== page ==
Individuals receiving healthcare services are embedded in social, economic, and political contexts that affect and are influenced by healthcare outcomes. Recent best-practice guidelines for healthcare provision emphasize the need to recognize this fact and, thus, to move from “silos to synergy.”2 A unique set of conditions is needed to develop fertile terrain for this type of transformative research effort. Such conditions exist at Vanderbilt: expertise on the epidemiology and treatment of HIV and tuberculosis; humanists and social science experts on Brazil to understand cultural and historical influences on behavior and policy; and experts on survey research (LAPOP) who have decades of experience designing surveys but have not yet branched into the study of public healthcare provision. This project will thus foster collaborations initially between departments in the College of Arts and Science, and in the School of Medicine, and ultimately include the Owen School and Peabody, by bringing them together to produce cutting edge research on the social and political factors affecting one of the most profound global healthcare challenges of this century: how can we identify the societal determinants of healthcare utilization and outcomes for improved policy and healthcare delivery?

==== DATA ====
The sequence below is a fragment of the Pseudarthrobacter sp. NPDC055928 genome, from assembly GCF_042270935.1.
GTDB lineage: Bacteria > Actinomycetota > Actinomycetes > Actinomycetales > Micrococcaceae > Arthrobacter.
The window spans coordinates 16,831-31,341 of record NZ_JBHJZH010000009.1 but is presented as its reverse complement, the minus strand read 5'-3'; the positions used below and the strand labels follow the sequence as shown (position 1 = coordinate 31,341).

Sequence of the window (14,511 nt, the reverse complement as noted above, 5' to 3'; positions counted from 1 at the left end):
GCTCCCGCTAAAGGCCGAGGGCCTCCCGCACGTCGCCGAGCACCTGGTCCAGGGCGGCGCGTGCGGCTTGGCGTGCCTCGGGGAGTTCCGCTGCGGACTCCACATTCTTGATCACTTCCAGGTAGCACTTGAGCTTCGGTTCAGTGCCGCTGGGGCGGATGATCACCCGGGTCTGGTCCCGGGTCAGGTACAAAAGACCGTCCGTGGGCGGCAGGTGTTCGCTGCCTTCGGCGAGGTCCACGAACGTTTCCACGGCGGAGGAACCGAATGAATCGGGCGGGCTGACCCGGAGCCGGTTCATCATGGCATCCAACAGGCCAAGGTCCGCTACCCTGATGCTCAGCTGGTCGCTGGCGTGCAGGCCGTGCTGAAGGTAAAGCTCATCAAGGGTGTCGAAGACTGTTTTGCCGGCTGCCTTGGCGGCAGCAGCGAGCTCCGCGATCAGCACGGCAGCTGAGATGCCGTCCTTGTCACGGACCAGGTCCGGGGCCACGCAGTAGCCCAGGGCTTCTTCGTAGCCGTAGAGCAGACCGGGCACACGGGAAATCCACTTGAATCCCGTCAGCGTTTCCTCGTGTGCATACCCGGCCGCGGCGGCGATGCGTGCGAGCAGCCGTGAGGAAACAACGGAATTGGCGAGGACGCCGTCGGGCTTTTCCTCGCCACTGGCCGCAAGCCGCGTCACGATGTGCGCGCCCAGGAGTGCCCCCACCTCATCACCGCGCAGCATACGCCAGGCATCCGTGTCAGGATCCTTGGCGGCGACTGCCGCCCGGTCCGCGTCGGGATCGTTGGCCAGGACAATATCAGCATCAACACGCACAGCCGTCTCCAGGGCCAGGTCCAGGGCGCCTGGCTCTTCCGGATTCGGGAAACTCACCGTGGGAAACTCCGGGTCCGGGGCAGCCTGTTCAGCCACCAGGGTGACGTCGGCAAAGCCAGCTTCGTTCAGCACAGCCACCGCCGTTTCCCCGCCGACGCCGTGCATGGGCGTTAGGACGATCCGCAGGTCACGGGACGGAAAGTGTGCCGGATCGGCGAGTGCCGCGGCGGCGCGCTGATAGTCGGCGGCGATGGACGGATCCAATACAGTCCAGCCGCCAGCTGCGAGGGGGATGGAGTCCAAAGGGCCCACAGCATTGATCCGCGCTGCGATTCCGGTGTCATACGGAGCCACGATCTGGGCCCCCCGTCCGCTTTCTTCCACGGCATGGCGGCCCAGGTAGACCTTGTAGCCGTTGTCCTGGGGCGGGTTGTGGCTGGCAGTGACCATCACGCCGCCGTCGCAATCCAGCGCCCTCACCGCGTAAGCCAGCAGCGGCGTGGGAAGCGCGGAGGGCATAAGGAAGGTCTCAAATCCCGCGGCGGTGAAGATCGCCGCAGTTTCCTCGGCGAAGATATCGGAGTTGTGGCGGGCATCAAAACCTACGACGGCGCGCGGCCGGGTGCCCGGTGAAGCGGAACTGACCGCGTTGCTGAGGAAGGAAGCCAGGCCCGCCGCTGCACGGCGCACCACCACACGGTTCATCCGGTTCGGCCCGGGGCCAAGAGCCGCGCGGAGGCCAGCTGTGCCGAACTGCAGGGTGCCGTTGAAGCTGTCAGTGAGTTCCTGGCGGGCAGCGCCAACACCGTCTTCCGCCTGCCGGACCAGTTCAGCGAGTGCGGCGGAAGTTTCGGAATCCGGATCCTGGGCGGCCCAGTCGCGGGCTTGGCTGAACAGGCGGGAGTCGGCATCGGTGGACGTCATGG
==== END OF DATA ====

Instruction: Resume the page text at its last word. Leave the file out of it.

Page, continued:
By focusing first on HIV and tuberculosis in Brazil, results from this project will have immediate public health importance for epidemic control and transmission interruption in this country. This can be used as a model to study other diseases (including non-communicable diseases such as cardiovascular disease and obesity) and other developing world settings. The project will bring medical students, graduate students, and undergraduates into world-class research mentored by faculty across the university. In this research collaboration we will introduce new courses on the social determinants of public health in developing countries open to undergraduates, graduate, and professional students from both the medical and non-medical sides of the university, and open to individuals from our partner institutions in Brazil (housed under Latin American Studies and the Vanderbilt Institute for Global Health). Short-term metrics by which progress on this project will be measured are the following: (1) a series of workshops to be held by the collaborators in Fall 2015; (2) introduction of a course on social determinants of public health in developing countries to be taught in Spring 2016; (3) an extensive survey instrument to be developed and pre-tested by Summer 2016; and, (4) at least two grant applications to be developed by Fall 2016 to seek funding for implementation of the survey to both a national sample in Brazil and to the population of Rocinha, Brazil’s largest favela (slum) and the location of a joint program between Brazil’s Ministry of Health and Vanderbilt experts working on the treatment of tuberculosis and HIV.